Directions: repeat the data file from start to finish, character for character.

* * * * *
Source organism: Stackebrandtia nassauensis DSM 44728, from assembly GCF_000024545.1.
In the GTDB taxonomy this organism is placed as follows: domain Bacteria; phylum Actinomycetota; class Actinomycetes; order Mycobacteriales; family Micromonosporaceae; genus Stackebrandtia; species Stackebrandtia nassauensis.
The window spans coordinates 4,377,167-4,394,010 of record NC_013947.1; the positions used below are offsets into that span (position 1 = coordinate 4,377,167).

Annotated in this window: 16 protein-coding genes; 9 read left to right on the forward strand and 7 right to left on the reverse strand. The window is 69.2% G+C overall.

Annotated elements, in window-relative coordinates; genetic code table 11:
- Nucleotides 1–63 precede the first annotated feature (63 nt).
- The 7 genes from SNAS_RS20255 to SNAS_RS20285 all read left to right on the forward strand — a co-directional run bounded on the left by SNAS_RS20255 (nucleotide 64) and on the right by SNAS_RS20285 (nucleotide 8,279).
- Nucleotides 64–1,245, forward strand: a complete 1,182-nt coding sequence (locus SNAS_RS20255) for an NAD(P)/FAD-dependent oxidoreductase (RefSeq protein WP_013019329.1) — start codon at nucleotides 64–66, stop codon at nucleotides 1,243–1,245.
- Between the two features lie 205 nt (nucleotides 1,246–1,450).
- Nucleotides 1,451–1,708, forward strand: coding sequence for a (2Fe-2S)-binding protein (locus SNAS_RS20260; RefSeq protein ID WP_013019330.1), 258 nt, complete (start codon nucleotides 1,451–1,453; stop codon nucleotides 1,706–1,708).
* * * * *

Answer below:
Source organism: Stackebrandtia nassauensis DSM 44728, from assembly GCF_000024545.1.
In the GTDB taxonomy this organism is placed as follows: domain Bacteria; phylum Actinomycetota; class Actinomycetes; order Mycobacteriales; family Micromonosporaceae; genus Stackebrandtia; species Stackebrandtia nassauensis.
The window spans coordinates 4,377,167-4,394,010 of record NC_013947.1; the positions used below are offsets into that span (position 1 = coordinate 4,377,167).

Annotated in this window: 16 protein-coding genes; 9 read left to right on the forward strand and 7 right to left on the reverse strand. The window is 69.2% G+C overall.

Annotated elements, in window-relative coordinates; genetic code table 11:
- Nucleotides 1–63 precede the first annotated feature (63 nt).
- The 7 genes from SNAS_RS20255 to SNAS_RS20285 all read left to right on the forward strand — a co-directional run bounded on the left by SNAS_RS20255 (nucleotide 64) and on the right by SNAS_RS20285 (nucleotide 8,279).
- Nucleotides 64–1,245, forward strand: a complete 1,182-nt coding sequence (locus SNAS_RS20255) for an NAD(P)/FAD-dependent oxidoreductase (RefSeq protein WP_013019329.1) — start codon at nucleotides 64–66, stop codon at nucleotides 1,243–1,245.
- Between the two features lie 205 nt (nucleotides 1,246–1,450).
- Nucleotides 1,451–1,708, forward strand: coding sequence for a (2Fe-2S)-binding protein (locus SNAS_RS20260; RefSeq protein ID WP_013019330.1), 258 nt, complete (start codon nucleotides 1,451–1,453; stop codon nucleotides 1,706–1,708).